One method of doing this is with showering in cold water for as long as you can take, according to Mr. Hof. This could start at 15 seconds then get bumped up as tolerance grows.
Intense Bursts of Activity: Next we have high-intensity interval training, also known as HIIT. Higher intensity exercise can increase your cortisol (stress hormone), but it can suppress your cortisol response to future stressors.
It makes sense: Cortisol initially rises to manage your body’s growth as you tackle the stressful exercise. But your system can adapt, muting your future hormonal response and building your resiliency. That comes with a host of potential health implications for dealing with chronic stress.
In one study published in 2021, researchers studied the effects of HIIT and moderate-intensity training (MIT) on anxiety, depression, stress and resiliency during lockdown. Both exercises significantly lowered stress, anxiety, and depression levels and even increased resilience. Yet HIIT was more effective at reducing depression than MIT.
Dietary Disruptions: Finally, we come to diet. Intermittent fasting or caloric restriction may also provide the type of stressful event that kicks off an adaptive response, increasing your resilience to stress down the line. After all, hormetic stress experts theorize that we adapted to common stressors such as food scarcity as we evolved — so those triggers “became integral parts of who we are.”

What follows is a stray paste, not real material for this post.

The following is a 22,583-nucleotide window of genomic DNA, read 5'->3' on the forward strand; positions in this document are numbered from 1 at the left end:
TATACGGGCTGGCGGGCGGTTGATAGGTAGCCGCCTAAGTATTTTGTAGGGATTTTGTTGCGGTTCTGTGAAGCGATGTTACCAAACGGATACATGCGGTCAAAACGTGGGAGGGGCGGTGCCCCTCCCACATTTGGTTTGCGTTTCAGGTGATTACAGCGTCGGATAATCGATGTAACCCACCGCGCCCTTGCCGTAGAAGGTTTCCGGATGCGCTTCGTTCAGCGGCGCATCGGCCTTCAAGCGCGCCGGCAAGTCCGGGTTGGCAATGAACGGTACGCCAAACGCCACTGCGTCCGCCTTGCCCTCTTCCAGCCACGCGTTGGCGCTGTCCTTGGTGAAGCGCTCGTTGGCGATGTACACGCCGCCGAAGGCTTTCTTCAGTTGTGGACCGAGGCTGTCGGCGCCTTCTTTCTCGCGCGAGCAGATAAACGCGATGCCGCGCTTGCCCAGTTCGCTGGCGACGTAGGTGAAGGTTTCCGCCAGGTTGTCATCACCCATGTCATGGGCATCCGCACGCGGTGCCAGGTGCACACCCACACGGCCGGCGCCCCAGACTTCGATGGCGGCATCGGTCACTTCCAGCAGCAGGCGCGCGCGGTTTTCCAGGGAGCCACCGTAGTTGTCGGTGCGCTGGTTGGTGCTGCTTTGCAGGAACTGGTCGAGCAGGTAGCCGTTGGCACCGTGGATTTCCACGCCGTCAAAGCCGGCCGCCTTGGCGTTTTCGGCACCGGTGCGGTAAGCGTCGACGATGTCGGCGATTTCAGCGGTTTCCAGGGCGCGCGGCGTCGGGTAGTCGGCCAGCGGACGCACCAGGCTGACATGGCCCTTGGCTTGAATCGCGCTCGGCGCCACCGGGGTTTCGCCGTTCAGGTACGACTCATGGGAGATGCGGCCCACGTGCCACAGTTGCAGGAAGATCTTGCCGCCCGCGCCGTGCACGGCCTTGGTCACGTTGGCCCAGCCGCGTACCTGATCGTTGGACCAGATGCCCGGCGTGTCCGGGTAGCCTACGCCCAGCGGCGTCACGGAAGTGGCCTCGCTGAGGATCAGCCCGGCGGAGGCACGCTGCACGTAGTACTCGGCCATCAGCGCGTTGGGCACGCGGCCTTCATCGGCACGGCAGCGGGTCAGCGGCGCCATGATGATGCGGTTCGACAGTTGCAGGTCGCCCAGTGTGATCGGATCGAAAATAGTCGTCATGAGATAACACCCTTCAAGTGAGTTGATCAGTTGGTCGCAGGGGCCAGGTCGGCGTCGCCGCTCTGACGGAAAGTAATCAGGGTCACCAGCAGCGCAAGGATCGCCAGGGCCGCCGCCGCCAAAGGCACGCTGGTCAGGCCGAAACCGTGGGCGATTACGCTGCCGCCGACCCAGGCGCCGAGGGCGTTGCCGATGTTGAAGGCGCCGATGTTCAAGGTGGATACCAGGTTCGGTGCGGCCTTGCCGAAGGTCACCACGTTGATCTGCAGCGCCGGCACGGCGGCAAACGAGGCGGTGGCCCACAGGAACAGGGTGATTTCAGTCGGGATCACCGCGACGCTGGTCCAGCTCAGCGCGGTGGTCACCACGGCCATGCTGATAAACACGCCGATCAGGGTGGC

For example, in two observational studies, intermittent fasting was linked to reduced instances of coronary artery disease and diabetes. And one 2017 review underscored that it can extend lifespan and aid in the fight against cardiovascular and neurodegenerative diseases (think Alzheimer's and Parkinson's) in animals. It can even slow the progression of cancer in those models.
But remember: As with other forms of hormetic stress, doctors are concerned about possible risks, especially for those with medical conditions or who are elderly or pregnant.
Interestingly, phytochemicals or “plant chemicals” such as polyphenols, alkaloids and terpenoids found in plants and fungi also cause nutritional hormesis — meaning ingesting them can create low-level stress in your body. As a result, they can trigger the same adaptive response as caloric restriction, fasting and exercise.
As mentioned in a 2018 review, they can potentially protect “against cancer, neurodegenerative diseases, cardiovascular diseases, inflammatory and immune diseases by acting on multiple stress-response pathways.”
Ultimately, this body of research continues to expand. But hormetic stress is a good reminder that not all stress is bad for your health. And that humans are more resilient than you might think.
Before you go, we have one more question for you: How can we get better? Here at Pardigm.com, our goal is to gather the best information to help you understand the science of stress. If you think we missed anything in our research, please let us know.